Boeing’s 737

Boeing Co. is speeding up production of its 737 again as it aims to cut down a backlog for 3,400 of the jets.

The 737 is popular with short-haul airlines such as Southwest. Boeing cranks out 38 per month now at its plant in Renton, Wash. It’s aiming to speed up to 42 a month in the first half of 2014. Its new announcement says it will go to 47 per month in 2017.

That’s right around the time it will begin producing the 737 Max, a new version. Airbus is also boosting production of its competing A320, and is building a new assembly plant for that plane in Mobile, Ala.

Boein also is increasing its production of the 787, which it makes in North Charleston and Everett, Wash., to 16 a month by 2020 from about 10 now.

WASHINGTON — The number of Americans applying for unemployment benefits fell 10,000 last week to a seasonally adjusted 340,000, a sign that employers are laying off very few workers.

The Labor Department said Thursday that the four-week average rose 8,000 to 356,250, the highest since April. The 16-day partial government shutdown and backlogs in California due to computer upgrades inflated the average. Still, a government spokesman said those unusual factors did not affect last week’s first-time applications.

DALLAS — Exxon Mobil Corp.’s quarterly profit fell 18 percent from last year, but the oil and gas giant still made nearly $8 billion in three months.

Production increased slightly, but Exxon made significantly less money at refining.

Exxon, the biggest U.S. oil and gas company, said Thursday its third-quarter net income was $7.87 billion. Revenue dipped 2 percent to $112.37 billion.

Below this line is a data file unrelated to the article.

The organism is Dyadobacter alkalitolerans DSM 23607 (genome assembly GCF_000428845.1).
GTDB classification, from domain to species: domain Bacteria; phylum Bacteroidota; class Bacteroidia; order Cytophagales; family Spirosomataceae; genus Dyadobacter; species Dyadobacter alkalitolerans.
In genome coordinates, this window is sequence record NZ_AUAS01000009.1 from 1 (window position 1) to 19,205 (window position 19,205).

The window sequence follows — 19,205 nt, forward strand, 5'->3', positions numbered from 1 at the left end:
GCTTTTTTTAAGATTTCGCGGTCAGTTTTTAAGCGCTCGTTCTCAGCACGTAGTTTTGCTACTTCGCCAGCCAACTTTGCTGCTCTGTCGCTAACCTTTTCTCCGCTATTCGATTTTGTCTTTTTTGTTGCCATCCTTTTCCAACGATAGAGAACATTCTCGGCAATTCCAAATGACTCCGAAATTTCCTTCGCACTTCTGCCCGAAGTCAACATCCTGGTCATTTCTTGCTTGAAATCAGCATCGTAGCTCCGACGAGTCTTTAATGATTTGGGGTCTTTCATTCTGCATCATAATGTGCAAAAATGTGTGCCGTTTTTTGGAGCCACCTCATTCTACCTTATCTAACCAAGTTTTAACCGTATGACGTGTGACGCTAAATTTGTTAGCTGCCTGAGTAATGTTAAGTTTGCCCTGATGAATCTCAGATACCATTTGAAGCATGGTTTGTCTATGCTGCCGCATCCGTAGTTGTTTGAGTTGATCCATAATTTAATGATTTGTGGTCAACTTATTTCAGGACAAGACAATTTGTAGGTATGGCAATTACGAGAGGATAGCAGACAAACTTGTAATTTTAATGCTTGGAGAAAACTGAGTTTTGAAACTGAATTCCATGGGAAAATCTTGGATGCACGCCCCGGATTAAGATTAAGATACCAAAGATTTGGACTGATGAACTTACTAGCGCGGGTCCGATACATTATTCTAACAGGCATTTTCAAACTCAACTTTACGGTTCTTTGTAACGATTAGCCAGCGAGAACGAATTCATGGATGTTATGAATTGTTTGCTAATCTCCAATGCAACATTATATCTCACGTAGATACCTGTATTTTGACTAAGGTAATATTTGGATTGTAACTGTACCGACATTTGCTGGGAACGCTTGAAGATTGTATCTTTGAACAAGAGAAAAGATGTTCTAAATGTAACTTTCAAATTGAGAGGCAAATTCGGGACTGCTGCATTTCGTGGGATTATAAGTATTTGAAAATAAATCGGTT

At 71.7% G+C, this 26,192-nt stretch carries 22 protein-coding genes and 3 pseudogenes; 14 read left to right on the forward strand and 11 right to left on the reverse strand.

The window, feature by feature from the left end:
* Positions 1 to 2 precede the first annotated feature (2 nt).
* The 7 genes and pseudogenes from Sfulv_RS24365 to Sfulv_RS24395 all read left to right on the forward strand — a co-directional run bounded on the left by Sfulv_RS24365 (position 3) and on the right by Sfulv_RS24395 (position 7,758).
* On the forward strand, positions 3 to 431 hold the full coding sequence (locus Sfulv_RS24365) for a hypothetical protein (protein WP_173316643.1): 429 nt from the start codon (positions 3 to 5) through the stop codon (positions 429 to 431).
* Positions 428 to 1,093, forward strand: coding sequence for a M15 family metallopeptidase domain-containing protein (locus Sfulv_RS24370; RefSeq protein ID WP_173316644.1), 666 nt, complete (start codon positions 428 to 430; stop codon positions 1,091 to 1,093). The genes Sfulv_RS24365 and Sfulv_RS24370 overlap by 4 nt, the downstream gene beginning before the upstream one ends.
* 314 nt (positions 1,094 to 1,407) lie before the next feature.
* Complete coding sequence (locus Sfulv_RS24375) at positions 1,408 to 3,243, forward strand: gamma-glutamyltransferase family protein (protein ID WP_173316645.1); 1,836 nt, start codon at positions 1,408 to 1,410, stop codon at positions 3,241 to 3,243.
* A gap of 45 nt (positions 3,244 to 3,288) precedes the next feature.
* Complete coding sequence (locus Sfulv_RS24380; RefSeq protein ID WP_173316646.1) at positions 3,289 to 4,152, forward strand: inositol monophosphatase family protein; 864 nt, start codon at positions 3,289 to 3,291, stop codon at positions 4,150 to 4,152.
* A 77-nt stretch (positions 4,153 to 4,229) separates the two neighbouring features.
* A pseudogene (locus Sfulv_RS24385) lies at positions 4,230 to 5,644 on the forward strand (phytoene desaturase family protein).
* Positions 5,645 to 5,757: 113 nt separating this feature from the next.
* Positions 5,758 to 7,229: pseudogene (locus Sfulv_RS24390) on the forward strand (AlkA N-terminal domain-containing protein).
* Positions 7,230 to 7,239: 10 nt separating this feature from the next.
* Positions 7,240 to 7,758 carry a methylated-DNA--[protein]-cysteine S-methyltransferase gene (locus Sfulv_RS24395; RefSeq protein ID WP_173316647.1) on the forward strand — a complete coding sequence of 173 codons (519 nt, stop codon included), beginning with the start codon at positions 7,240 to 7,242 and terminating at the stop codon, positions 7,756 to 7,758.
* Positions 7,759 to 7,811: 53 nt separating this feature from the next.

It was Exxon’s second-smallest quarterly profit since mid-2010. Still, the results exceeded expectations

HAMPSTEAD, Md. — Jos. A. Bank says it will consider boosting its $2.3 billion buyout bid for Men’s Wearhouse, but that it will drop its offer in two weeks if there continues to be no discussions on the proposal.

Jos. A. Bank made an unsolicited offer of $48 a share in September. Earlier this month Men’s Wearhouse rejected the bid, calling it “opportunistic” and “inadequate.”

On Thursday, Jos. A. Bank said it would consider raising its offer if allowed to assess whether an increased bid is justified.

The company said the Men’s Wearhouse board has refused to talk and said it will terminate its proposal if “good faith discussions” aren’t held by Nov. 14.

NEW YORK — Fans of McDonald’s coffee will soon be able to brew a cup of it at home.

The hamburger chain says it will test selling a variety of packaged ground and whole-bean coffee at supermarkets and other retail outlets starting next year. The test will also include single-cup servings.

McDonald’s didn’t disclose any other details. But the company already started selling McCafe packaged coffee in Canada late last year. Those bags weighed about 12 ounces and cost about $7.

WASHINGTON — Average U.S. rates on fixed mortgages fell for the second straight week and are at their lowest levels in four months.

Mortgage buyer Freddie Mac said Thursday the average rate on the 30-year loan declined to 4.10 percent from 4.13 percent. The average on the 15-year fixed loan eased to 3.20 percent.

Staff and wire reports